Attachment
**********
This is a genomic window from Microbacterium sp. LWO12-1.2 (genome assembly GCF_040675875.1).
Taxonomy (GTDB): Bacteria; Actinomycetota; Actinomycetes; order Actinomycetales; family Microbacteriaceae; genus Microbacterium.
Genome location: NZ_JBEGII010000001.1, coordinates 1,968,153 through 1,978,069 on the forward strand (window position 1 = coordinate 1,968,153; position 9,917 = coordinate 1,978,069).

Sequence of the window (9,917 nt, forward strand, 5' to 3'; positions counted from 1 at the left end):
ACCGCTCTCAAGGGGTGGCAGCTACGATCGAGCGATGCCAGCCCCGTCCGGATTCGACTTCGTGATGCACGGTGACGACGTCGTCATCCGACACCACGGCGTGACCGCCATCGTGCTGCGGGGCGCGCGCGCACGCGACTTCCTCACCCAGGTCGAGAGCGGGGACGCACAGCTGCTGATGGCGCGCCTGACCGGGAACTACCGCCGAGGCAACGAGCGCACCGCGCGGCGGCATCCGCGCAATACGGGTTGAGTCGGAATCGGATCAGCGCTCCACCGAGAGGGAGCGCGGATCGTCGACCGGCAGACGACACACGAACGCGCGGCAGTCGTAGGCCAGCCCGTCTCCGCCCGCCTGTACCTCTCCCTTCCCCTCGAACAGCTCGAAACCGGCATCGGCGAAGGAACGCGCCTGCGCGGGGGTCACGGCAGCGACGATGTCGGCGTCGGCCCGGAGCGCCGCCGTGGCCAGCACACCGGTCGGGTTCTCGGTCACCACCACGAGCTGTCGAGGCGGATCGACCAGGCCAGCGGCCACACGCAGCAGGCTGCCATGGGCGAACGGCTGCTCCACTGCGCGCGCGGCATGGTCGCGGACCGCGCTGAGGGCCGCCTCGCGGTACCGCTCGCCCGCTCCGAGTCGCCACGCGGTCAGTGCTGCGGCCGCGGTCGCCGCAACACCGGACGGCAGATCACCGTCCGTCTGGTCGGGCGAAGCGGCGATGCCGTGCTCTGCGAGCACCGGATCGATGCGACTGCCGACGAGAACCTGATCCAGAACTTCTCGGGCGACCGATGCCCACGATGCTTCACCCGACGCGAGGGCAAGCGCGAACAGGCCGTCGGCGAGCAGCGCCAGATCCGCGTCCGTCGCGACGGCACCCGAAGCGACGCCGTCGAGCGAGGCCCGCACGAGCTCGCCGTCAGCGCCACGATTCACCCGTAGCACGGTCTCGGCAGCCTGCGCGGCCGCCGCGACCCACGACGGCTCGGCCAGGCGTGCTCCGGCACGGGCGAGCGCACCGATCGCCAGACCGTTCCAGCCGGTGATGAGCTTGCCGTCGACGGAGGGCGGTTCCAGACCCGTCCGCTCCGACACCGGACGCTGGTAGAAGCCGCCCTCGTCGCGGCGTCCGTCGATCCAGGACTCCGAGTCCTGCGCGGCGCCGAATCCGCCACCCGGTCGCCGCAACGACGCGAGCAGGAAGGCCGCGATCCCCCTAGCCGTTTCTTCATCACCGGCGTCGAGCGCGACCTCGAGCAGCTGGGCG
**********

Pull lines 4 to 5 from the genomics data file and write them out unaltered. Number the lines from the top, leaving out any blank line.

Sequence of the window (9,917 nt, forward strand, 5' to 3'; positions counted from 1 at the left end):
ACCGCTCTCAAGGGGTGGCAGCTACGATCGAGCGATGCCAGCCCCGTCCGGATTCGACTTCGTGATGCACGGTGACGACGTCGTCATCCGACACCACGGCGTGACCGCCATCGTGCTGCGGGGCGCGCGCGCACGCGACTTCCTCACCCAGGTCGAGAGCGGGGACGCACAGCTGCTGATGGCGCGCCTGACCGGGAACTACCGCCGAGGCAACGAGCGCACCGCGCGGCGGCATCCGCGCAATACGGGTTGAGTCGGAATCGGATCAGCGCTCCACCGAGAGGGAGCGCGGATCGTCGACCGGCAGACGACACACGAACGCGCGGCAGTCGTAGGCCAGCCCGTCTCCGCCCGCCTGTACCTCTCCCTTCCCCTCGAACAGCTCGAAACCGGCATCGGCGAAGGAACGCGCCTGCGCGGGGGTCACGGCAGCGACGATGTCGGCGTCGGCCCGGAGCGCCGCCGTGGCCAGCACACCGGTCGGGTTCTCGGTCACCACCACGAGCTGTCGAGGCGGATCGACCAGGCCAGCGGCCACACGCAGCAGGCTGCCATGGGCGAACGGCTGCTCCACTGCGCGCGCGGCATGGTCGCGGACCGCGCTGAGGGCCGCCTCGCGGTACCGCTCGCCCGCTCCGAGTCGCCACGCGGTCAGTGCTGCGGCCGCGGTCGCCGCAACACCGGACGGCAGATCACCGTCCGTCTGGTCGGGCGAAGCGGCGATGCCGTGCTCTGCGAGCACCGGATCGATGCGACTGCCGACGAGAACCTGATCCAGAACTTCTCGGGCGACCGATGCCCACGATGCTTCACCCGACGCGAGGGCAAGCGCGAACAGGCCGTCGGCGAGCAGCGCCAGATCCGCGTCCGTCGCGACGGCACCCGAAGCGACGCCGTCGAGCGAGGCCCGCACGAGCTCGCCGTCAGCGCCACGATTCACCCGTAGCACGGTCTCGGCAGCCTGCGCGGCCGCCGCGACCCACGACGGCTCGGCCAGGCGTGCTCCGGCACGGGCGAGCGCACCGATCGCCAGACCGTTCCAGCCGGTGATGAGCTTGCCGTCGACGGAGGGCGGTTCCAGACCCGTCCGCTCCGACACCGGACGCTGGTAGAAGCCGCCCTCGTCGCGGCGTCCGTCGATCCAGGACTCCGAGTCCTGCGCGGCGCCGAATCCGCCACCCGGTCGCCGCAACGACGCGAGCAGGAAGGCCGCGATCCCCCTAGCCGTTTCTTCATCACCGGCGTCGAGCGCGACCTCGAGCAGCTGGGCG